One of the units I am studying at present is called Writing for children. Our lecturer is award winning author Rosanne Hawke. In our early lectures and workshops we looked closely at how to write picture book texts. Writing this kind of book is a passion for me; I love reading them and sharing them with children – and adults.
One of the things that Rosanne impressed upon us from the very beginning was the importance of reading picture books – as many as we can get our hands on. I’ve always read plenty of picture books, first when I was a teacher librarian, and then as a classroom teacher.
When I retired from teaching four years ago I drifted away from reading picture books as regularly as I used to do. Rosanne has given me the impetus and reason for getting back into this exciting and enjoyable area of books. So once again I’ve reactivated the use of my library card and I am borrowing ten or fifteen a week to read. And I’m thoroughly enjoying the activity.
There is another incentive: we need to keep a reading log of what we are reading, as well as write some short reviews of the books we read. This is a required, assessable component of the course. It is a very enjoyable part of the course I might add.
Last week in my writing for children course the lecturer handed out a card to each student in the workshop. We were not to show anyone the word on the card. She then asked us to write for about five minutes illustrating the word in some way.
Here is a list of some of the words:
fear, anxiety, enthusiasm, happiness, courage, joy, anger, excitement, despair, sadness
This is what I wrote:
James could hardly wait for Saturday. He was jumping out of his skin. “When will it be Saturday?” he asked for about the tenth time. “Tomorrow,” said his mother patiently.
James raced to his room. He checked his money box again. He counted the coins over and over. He was ready for the Agricultural Show.
He couldn’t wait to go on the rides. He wanted to see the animals; the cows, the horses, the dogs and the cats – even the ducks, especially the ducks. He thought of the icecreams and lolly-pops and fairy floss. He could just taste it melting in his mouth. He thought of the colours and the sounds, the smells, the crowds and the clowns. He wanted to see the machines and the cars, the ferris wheel and the tents.
At that point we were asked to stop; and I was just getting warmed up!
Can you work out the word I was given?
Enthusiasm. When I was asked to read it out aloud I also read it with a great deal of enthusiasm.
As a warm up writing exercise, choose one of the emotion words I listed above. Write about it for five to ten minutes. It does not have to be a story, nor does it have to be for children. Just write.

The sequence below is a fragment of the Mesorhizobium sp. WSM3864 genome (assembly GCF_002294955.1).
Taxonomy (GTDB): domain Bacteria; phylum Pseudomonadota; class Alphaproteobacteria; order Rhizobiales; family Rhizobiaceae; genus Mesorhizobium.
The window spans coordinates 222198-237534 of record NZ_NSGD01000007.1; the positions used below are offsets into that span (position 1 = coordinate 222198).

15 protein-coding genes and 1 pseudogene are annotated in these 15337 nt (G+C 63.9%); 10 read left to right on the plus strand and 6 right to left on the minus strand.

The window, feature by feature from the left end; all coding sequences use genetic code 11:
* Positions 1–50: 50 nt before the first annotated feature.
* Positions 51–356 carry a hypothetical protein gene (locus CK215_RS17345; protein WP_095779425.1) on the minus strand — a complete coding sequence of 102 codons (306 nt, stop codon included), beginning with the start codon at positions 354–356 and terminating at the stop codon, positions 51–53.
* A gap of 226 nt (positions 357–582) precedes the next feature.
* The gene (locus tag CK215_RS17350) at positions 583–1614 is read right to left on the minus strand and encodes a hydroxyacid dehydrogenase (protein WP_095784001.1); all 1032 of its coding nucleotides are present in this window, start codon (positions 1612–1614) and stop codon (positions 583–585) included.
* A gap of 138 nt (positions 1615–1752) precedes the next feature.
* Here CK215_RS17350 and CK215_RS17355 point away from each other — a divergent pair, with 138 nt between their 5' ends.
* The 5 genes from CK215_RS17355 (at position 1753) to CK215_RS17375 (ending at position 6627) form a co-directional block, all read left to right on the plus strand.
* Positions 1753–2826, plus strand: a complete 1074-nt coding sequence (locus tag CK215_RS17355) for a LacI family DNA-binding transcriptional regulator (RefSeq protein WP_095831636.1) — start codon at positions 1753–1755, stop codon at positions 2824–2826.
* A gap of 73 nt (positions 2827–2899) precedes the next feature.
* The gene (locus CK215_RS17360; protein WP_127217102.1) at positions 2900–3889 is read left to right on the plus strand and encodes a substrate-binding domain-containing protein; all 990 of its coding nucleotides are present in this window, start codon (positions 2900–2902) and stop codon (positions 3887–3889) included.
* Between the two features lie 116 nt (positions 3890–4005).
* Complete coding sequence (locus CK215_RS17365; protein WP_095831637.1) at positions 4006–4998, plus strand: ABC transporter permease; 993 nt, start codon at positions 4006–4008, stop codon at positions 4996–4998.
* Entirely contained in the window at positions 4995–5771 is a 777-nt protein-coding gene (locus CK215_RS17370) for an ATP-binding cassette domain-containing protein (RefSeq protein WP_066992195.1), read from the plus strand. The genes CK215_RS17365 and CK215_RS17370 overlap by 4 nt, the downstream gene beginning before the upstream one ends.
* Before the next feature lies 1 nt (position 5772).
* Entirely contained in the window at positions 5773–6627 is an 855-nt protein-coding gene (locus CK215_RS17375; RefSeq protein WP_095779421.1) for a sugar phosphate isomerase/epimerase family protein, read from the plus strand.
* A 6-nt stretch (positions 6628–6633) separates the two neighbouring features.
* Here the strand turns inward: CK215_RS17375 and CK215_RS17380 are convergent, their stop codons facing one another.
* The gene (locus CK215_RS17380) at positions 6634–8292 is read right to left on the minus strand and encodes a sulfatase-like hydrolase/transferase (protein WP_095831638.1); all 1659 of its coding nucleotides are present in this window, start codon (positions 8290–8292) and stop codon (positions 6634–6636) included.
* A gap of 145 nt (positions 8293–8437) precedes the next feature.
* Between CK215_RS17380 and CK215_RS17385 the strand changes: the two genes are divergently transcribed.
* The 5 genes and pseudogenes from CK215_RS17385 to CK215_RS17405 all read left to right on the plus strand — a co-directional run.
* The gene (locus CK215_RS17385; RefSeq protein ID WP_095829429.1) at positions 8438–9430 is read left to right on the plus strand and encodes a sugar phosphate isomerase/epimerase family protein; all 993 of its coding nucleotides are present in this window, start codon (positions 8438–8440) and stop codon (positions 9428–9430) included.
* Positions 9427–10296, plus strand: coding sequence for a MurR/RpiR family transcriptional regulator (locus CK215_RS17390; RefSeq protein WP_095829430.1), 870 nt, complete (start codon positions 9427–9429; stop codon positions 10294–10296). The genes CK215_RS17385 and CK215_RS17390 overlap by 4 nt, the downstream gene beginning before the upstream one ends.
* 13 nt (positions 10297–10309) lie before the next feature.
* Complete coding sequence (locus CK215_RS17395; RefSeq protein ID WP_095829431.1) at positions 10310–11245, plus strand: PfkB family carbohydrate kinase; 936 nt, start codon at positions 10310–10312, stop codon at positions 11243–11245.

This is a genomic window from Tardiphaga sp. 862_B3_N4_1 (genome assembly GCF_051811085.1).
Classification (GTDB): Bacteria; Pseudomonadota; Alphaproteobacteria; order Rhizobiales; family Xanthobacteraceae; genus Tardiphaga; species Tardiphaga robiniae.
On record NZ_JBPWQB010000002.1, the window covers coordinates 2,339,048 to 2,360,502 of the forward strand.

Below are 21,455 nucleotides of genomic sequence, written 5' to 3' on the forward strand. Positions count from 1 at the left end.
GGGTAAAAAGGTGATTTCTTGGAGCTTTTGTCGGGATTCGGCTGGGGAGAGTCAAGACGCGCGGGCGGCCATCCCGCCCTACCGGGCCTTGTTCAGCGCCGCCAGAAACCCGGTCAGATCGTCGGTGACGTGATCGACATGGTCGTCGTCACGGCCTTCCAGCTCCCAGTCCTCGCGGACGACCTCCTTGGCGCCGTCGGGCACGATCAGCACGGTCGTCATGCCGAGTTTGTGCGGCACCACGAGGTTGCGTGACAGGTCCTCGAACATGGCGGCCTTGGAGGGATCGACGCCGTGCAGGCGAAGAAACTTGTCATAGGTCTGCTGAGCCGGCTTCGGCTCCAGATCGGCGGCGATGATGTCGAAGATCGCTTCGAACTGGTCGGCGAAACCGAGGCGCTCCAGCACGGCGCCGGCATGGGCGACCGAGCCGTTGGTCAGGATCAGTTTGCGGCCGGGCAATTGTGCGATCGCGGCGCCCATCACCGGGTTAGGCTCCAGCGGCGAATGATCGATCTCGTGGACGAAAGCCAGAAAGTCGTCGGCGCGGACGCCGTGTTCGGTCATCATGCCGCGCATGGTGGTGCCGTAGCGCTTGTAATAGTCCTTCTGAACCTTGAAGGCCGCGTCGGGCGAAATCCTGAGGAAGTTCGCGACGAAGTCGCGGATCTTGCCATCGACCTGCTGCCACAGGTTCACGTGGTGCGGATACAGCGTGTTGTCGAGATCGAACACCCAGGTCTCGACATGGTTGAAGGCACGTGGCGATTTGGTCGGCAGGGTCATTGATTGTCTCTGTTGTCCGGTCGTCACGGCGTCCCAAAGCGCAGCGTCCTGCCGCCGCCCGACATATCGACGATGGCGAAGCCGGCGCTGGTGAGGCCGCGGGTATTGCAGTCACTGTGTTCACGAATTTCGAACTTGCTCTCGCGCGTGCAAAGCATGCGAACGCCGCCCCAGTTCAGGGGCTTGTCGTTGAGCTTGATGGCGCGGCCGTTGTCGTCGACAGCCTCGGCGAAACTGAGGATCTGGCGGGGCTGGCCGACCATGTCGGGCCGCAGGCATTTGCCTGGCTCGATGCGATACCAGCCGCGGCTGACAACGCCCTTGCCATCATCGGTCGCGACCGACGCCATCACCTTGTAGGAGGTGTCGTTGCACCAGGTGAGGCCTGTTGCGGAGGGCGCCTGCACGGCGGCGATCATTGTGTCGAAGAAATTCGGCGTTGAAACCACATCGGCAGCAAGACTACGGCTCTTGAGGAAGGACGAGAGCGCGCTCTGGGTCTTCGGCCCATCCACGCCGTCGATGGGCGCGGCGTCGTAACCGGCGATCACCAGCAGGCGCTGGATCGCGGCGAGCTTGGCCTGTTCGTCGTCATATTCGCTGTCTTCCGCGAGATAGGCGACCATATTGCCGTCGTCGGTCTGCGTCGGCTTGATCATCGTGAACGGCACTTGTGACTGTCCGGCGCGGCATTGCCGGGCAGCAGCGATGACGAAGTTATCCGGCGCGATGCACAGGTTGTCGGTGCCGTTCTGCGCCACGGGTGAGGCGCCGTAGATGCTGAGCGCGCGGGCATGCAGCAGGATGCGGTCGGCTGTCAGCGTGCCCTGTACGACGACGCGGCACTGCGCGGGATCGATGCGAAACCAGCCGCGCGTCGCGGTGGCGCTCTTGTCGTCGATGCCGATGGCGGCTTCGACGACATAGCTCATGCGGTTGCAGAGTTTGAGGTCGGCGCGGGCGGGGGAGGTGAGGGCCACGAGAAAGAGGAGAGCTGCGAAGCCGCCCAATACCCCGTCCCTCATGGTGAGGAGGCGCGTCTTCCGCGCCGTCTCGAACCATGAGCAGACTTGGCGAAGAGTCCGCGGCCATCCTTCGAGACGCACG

This may be just an exercise but do not throw it away. File it carefully; you never know when it may become useful for a story or an article.
“Easy reading is damn hard writing.” Nathaniel Hawthorne.
Writing that is easy to read is certainly hard to write.
Many misinformed people think they will start their writing career by writing picture book texts for children “because they are so simple they must be easy.” This assumption is totally wrong.
Have you ever tried to write a very simple text for four and five year olds with the following criteria?
- Have a limited vocabulary
- Write within a strict word count
- Tell an interesting story
- Be relevant to the needs and interests of children
- Be age relevant
- Be sparkling text
- Be socially inclusive, non-sexist, non-racist and non-everything
- Be innovative.
If you have, and been successful, then you don’t need to be reading this post.
In the early 1990s I wrote a series of texts for a publisher. These were for three to five year olds, and I know how difficult, challenging, exhausting and demanding it can be. Throw a publisher’s deadline into the mix and you will appreciate how hard it really can be.
With much practice in the art of writing you can make your writing appear easy.
It may appear easy, but the process is very hard.
Over 35 years of working with children – I was an elementary school teacher until I retired three years ago – I developed a love of children’s books. I’ve also developed a desire to write books for children.
I’ve written several picture book texts as well as several novels for older children; all remained unpublished (but my day will come). I’ve had six books published; two were teachers’ curriculum guides and the others were children’s workbooks linked to the curriculum. I’ve also written many children’s poems, mostly unpublished too.
Many would-be authors think they will start by writing children’s books “because they are easier to write.” WRONG. Writing for children is a very demanding and difficult genre. As with many artistic endeavours, the easier it looks, the harder it is to do well.
Eugie Foster is a published author who has written a short guide called Writing for Young Readers on the Writing World website. She outlines the things to remember and things to avoid when writing for children.